I'd also read and been inspired by F. H. King's Farmers of Forty Centuries, Or Permanent Agriculture in China, Korea and Japan, published in 1911, in which the USDA soil scientist describes how farmers in China, Japan and Korea had managed to feed a large population from a small land base for 4,000 years without destroying the fertility of the soil.  He understood how linear, industrial agriculture decreased soil health and fertility in this country. King describes many practices that are now standard on good organic farms: multiple cropping and intercropping, intelligent rotations, cover crops, growing food almost everywhere and recycling all organic matter.   I was also inspired by Louis Bromfield's description in Pleasant Valley (published in 1945) of the way he returned dust bowl ruined farms to fertility and made springs that had been dry for years flow again by using organic methods, sustainable forestry, compost and careful grazing.

The owners of Harmony Ranch wanted to sell it for industrial purposes. Some of us wanted to have a piece of land where we could plant trees and see them mature. I wanted to continue the organic growing which had excited me for several years.

Earlier that winter, we had found a beautiful piece of land on the other side of Oxford, part of what had been Joe and Josephine Solar's farm. I was ready to learn more about organic growing and homesteading, so the NOFA meeting sounded very good.

After that first meeting I was hooked on NOFA. I found many kindred spirits - well educated back-to-the-landers who were interested in growing healthy food for their families and communities.  People who couldn't imagine spraying poisons on their food, or even handling toxic pesticides. At that time the agricultural establishment was resistant to new farmers who wanted to grow organically.  It just didn't work they said. So we decided that we needed to share information among ourselves and NOFA has been facilitating that for nearly 45 years through its conferences, workshops, advocacy and outreach programs. It is amazing to see how consumers, farmers and even some in the ag establishment now understand the importance and effectiveness of organic farming methods.

Within a few years, NOFA consisted of chapters in Vermont and New Hampshire, as well as a growing number of members in other states in the Northeast. At some point in the late 1970s, I volunteered to be on the NOFA Interstate Council as one of two representatives of members who weren't in Vermont or New Hampshire.  

Beginning in 1975, the Council created the Summer Conference.  Wendell Berry was the keynote speaker at the first conference held at High Mowing School in New Hampshire. Although I missed the Friday night keynote, I remember especially NOFA Founding President Samuel Kaymen's workshop on soil fertility the next day and the workshops on Biodynamic Agriculture which were featured on Sunday. Until the mid 1980s, the Conference alternated between Vermont and New Hampshire.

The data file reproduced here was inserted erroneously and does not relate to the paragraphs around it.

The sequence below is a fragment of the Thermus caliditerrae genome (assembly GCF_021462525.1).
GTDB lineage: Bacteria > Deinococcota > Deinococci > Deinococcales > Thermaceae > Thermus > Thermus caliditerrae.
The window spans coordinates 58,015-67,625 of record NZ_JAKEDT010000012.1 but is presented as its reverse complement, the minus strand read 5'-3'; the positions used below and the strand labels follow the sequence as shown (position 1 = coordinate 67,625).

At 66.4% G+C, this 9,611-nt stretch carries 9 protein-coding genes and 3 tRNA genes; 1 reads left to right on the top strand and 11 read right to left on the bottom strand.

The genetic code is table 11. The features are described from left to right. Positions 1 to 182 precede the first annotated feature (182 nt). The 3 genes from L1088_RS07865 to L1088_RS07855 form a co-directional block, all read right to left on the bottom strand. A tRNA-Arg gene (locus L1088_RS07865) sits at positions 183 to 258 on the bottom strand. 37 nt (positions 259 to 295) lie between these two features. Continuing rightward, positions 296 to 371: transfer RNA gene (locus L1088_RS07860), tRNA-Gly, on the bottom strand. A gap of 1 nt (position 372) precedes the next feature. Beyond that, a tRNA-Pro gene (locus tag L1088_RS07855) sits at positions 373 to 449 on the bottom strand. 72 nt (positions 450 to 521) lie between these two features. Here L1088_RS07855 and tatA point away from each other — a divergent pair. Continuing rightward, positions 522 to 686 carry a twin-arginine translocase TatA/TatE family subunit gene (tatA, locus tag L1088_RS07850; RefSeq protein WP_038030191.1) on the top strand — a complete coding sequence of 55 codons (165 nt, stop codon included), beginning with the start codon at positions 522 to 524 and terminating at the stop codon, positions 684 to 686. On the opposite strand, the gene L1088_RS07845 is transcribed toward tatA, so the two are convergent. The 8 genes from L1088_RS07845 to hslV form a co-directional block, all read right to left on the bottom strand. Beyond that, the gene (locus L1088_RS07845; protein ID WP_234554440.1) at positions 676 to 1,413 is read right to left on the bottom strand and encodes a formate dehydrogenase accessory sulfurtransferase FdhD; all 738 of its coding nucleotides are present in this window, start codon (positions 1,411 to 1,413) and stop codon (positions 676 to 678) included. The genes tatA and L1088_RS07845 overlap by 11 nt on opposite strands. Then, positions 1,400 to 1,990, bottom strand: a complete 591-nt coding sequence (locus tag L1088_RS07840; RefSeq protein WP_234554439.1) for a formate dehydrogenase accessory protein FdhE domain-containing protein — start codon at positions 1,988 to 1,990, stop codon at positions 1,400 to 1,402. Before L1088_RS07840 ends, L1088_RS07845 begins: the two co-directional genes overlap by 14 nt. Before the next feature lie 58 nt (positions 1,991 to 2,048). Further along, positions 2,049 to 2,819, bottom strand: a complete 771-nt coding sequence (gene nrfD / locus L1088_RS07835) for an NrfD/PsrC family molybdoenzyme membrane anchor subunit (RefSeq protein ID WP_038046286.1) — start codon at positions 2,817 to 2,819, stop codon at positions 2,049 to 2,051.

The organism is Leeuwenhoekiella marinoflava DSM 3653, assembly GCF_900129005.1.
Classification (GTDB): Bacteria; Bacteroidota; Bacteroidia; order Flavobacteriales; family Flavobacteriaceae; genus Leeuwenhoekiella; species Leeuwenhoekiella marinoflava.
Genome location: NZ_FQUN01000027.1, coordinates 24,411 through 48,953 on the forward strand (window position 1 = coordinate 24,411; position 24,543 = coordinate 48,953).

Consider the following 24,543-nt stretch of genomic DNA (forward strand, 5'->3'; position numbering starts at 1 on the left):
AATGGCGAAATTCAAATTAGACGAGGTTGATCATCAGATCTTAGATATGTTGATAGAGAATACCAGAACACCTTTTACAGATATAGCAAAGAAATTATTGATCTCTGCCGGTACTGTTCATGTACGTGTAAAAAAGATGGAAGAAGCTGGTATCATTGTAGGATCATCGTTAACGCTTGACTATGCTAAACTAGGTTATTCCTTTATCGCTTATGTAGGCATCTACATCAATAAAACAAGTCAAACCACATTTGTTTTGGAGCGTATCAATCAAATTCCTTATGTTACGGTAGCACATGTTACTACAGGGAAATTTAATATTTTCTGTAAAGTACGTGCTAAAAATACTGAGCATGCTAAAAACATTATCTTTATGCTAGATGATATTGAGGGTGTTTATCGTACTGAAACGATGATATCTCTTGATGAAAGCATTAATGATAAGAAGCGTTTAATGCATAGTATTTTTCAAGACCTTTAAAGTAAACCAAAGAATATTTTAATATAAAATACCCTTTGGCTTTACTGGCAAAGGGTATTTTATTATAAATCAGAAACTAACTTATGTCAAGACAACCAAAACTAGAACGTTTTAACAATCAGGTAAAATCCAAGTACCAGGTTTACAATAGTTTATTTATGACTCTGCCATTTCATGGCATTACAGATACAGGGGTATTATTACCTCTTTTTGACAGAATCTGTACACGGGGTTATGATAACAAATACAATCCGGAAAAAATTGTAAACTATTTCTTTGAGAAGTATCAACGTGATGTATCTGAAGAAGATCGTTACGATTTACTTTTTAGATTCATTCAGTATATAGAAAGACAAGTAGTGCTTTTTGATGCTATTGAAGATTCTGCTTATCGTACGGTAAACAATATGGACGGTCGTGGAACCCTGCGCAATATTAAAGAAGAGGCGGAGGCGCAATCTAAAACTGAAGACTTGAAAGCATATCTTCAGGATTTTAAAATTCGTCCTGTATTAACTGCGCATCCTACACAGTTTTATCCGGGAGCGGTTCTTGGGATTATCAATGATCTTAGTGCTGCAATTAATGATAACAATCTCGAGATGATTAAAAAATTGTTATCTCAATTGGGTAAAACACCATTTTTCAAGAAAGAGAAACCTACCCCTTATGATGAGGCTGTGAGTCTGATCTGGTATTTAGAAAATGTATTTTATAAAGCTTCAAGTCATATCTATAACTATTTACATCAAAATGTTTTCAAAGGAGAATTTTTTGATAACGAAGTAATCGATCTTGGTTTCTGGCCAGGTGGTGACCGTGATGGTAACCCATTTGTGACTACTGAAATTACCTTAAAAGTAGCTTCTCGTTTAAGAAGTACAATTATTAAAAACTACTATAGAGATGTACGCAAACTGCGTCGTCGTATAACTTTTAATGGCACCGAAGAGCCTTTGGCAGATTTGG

The Council also published the organization's newspaper, The Natural Farmer and was ready to accept new state chapters as membership in other states grew.  During the 1980s, chapters were formed in Massachusetts, Connecticut, New York and New Jersey.  The Rhode Island Chapter was formed in 1990. I was the founding president of the Connecticut chapter in 1982 and served as a board member until I started working for CT NOFA in 2001 when the organization hired its first coordinator before expanding my title to Executive Director. I retired from this position in 2013, but still serve as the Organic Advocate. 

The Interstate Council provided a way for state chapters to work together on important issues. Organic certification, for example, which most of the states had initiated in the 1980s and the formation of the National Organic Program in the 1990s were a strong focus. The Council also spread the expertise of Northeast growers through farmer-to-farmer meetings, a multiyear project to encourage CSAs, The Real Dirt (published in 1993 to share the strategies of successful organic farmers) and the NOFA Organic Practices Handbook series.

Over the years the Council was a founding member of the International Federation of Organic Agriculture Movements (IFOAM) and of the Agricultural Justice Project. The Interstate's policy work has grown significantly in the past decade.

Once the Connecticut NOFA chapter was formed, I represented it on the Council until 2014.  It was my privilege to be president of the Interstate Council for several three-year terms in the 1990s and 2000s. The work of the Council in tying together the NOFA members is critically important. 

I was honored to be able to play a part in the leadership of this pioneering organization for nearly four decades, humbled by my Lifetime Achievement Award and am excited by the next two generations of organic farmers, gardeners and activists who attended this year's conference.